Just back from Japan

My book's the one on the left, orange and white

Spent last week in Tokyo where my book on Harvard Business School recently came out. Its Japanese title is “Harvard Business School: A Factory for Unhappy People”, a fact I didn’t realize until it was explained to me by the publisher, Nikkei. I’m told it will appeal to a miserable streak in Japanese readers. And it seems to be, as the book is selling well and around 300 people showed up to two talks I did in the city, at Globis, an English-language business school, and Maruzen, a huge bookstore close the central train station. I also had the chance to do some research on my next book, which will be about the nature of salespeople. My host was an HBS classmate, Daisuke Iwase, who turned down every high-dollar, financial offer going in 2006 to help set up Japan’s first online life insurance firm, Lifenet. It’s a remarkable story, which I’ll tell in another post.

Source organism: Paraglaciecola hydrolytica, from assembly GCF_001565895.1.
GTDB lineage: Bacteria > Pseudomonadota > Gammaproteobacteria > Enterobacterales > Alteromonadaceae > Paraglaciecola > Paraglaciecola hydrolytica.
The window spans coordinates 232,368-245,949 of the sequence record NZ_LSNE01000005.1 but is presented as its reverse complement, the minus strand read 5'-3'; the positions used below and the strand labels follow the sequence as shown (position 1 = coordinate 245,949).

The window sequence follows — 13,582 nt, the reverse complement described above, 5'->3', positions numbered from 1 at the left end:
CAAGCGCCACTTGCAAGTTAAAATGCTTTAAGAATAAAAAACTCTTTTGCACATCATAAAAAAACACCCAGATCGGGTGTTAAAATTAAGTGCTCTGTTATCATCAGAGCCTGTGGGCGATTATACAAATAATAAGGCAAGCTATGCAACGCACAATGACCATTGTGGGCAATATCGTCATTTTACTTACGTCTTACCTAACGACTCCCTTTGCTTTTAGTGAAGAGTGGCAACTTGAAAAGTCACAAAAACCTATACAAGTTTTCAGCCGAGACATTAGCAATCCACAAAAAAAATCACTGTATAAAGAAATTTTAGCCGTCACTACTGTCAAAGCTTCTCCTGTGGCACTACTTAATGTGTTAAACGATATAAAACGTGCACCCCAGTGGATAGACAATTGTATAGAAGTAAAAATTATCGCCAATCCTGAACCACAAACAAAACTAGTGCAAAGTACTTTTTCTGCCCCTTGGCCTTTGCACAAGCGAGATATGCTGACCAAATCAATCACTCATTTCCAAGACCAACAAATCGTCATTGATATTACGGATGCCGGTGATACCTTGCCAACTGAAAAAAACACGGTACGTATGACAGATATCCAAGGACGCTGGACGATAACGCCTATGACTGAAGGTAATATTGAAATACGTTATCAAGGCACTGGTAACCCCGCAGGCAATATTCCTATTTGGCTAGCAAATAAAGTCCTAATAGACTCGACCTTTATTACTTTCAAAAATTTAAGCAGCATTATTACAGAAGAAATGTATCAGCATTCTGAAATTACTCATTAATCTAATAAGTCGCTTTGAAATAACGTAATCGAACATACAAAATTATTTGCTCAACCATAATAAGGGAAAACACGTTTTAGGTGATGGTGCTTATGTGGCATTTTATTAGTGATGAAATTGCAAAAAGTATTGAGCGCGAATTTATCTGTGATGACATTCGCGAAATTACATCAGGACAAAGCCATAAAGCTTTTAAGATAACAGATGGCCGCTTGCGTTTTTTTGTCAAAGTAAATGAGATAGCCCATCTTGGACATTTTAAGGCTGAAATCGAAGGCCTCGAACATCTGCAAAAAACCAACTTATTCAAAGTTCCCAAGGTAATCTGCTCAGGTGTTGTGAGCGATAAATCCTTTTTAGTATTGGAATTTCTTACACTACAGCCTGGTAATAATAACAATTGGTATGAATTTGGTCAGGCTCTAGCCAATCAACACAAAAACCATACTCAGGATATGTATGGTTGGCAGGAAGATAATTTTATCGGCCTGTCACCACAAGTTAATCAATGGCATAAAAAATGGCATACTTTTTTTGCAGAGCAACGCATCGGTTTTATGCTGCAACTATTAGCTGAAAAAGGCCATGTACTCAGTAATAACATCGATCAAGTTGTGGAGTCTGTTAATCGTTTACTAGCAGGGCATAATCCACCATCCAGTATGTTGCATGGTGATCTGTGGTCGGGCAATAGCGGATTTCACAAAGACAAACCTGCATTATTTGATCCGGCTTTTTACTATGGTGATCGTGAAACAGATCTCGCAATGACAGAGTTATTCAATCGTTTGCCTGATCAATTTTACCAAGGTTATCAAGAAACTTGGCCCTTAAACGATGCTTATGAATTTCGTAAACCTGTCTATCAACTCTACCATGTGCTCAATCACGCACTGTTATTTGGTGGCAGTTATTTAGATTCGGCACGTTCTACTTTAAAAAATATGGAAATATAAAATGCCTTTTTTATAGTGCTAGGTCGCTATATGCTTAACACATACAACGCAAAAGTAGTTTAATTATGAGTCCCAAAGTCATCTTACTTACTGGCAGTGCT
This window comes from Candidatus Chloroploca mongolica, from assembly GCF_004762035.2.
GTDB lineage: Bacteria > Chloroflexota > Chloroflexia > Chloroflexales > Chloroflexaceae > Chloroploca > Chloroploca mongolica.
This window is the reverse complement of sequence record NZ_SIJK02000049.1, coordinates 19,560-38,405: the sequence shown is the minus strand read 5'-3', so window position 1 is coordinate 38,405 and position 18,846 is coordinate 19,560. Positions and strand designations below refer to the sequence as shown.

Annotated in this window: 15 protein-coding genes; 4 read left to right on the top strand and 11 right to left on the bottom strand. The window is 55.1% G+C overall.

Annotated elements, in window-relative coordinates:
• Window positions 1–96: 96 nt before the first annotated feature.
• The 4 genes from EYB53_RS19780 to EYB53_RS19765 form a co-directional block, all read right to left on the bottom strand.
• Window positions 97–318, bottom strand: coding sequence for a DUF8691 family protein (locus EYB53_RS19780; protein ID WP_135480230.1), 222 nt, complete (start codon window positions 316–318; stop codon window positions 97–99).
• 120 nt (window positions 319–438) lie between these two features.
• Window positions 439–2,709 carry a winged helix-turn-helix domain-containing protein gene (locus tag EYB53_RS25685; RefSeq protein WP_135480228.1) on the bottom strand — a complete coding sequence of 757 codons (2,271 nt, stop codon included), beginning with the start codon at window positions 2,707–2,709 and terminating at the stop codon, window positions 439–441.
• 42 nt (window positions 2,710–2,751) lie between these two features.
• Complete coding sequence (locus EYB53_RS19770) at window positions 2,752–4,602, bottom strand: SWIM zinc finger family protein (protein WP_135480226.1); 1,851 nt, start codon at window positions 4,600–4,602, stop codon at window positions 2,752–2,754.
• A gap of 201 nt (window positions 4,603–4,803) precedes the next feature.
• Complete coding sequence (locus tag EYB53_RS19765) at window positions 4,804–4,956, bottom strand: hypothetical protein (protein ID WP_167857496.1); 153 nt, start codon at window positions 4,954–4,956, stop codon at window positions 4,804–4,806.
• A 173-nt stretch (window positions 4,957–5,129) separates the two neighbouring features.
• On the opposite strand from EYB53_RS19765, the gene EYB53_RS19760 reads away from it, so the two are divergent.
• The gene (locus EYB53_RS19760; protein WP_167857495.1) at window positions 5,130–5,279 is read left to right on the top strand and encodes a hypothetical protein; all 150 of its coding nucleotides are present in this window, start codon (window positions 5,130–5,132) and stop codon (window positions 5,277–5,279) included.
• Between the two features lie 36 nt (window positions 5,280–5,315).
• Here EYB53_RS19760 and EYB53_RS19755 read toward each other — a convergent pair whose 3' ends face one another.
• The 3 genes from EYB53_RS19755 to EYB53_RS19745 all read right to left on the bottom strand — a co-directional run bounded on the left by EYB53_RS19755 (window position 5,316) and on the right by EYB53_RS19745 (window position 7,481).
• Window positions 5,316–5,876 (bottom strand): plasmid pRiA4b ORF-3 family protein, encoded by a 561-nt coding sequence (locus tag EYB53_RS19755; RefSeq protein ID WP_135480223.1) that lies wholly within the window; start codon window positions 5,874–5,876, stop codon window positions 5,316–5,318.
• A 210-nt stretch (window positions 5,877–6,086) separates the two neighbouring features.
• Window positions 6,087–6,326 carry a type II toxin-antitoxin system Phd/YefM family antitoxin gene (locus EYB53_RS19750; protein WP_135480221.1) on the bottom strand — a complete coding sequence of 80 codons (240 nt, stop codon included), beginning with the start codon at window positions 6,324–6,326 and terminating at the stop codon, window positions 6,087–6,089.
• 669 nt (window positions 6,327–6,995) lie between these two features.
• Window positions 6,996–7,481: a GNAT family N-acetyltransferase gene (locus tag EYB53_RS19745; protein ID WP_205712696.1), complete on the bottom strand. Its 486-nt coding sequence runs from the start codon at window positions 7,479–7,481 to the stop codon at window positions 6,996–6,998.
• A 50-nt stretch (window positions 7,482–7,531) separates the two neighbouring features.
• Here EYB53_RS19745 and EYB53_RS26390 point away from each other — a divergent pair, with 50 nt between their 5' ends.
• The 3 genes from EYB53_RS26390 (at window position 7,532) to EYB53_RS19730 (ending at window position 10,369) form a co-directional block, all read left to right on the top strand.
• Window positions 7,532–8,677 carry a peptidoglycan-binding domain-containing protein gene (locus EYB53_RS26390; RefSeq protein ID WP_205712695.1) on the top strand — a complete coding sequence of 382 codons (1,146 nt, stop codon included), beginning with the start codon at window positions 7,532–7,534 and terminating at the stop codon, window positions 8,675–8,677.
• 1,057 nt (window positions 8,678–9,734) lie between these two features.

Harvard undergraduates relieved no finance jobs

Really? Really? Another reason why these institutions drive people crazy. Can’t they see how others will see this?

To quote from the Bloomberg story:

“At Harvard University in Cambridge, Massachusetts, undergraduates are relieved that they no longer have to fight the temptation of high-paying Wall Street jobs, President Drew Faust said, in an interview in New York.

“This year, many undergraduates told me that they were looking more broadly at career options due to the changes in the financial industry,” Faust said.

Students have stepped up their activism in the last decade, energized by Hurricane Katrina in 2005 and Obama’s candidacy, said Andrew Furco, an associate professor of educational policy and administration at the University of Minnesota, in Minneapolis.

“Young people have more of a social conscience now, or they’re being encouraged to develop one,” said Furco, who runs the school’s Office for Public Engagement.””

No more jobs on Wall Street = interest in other careers and the schools want a pat on the back for this?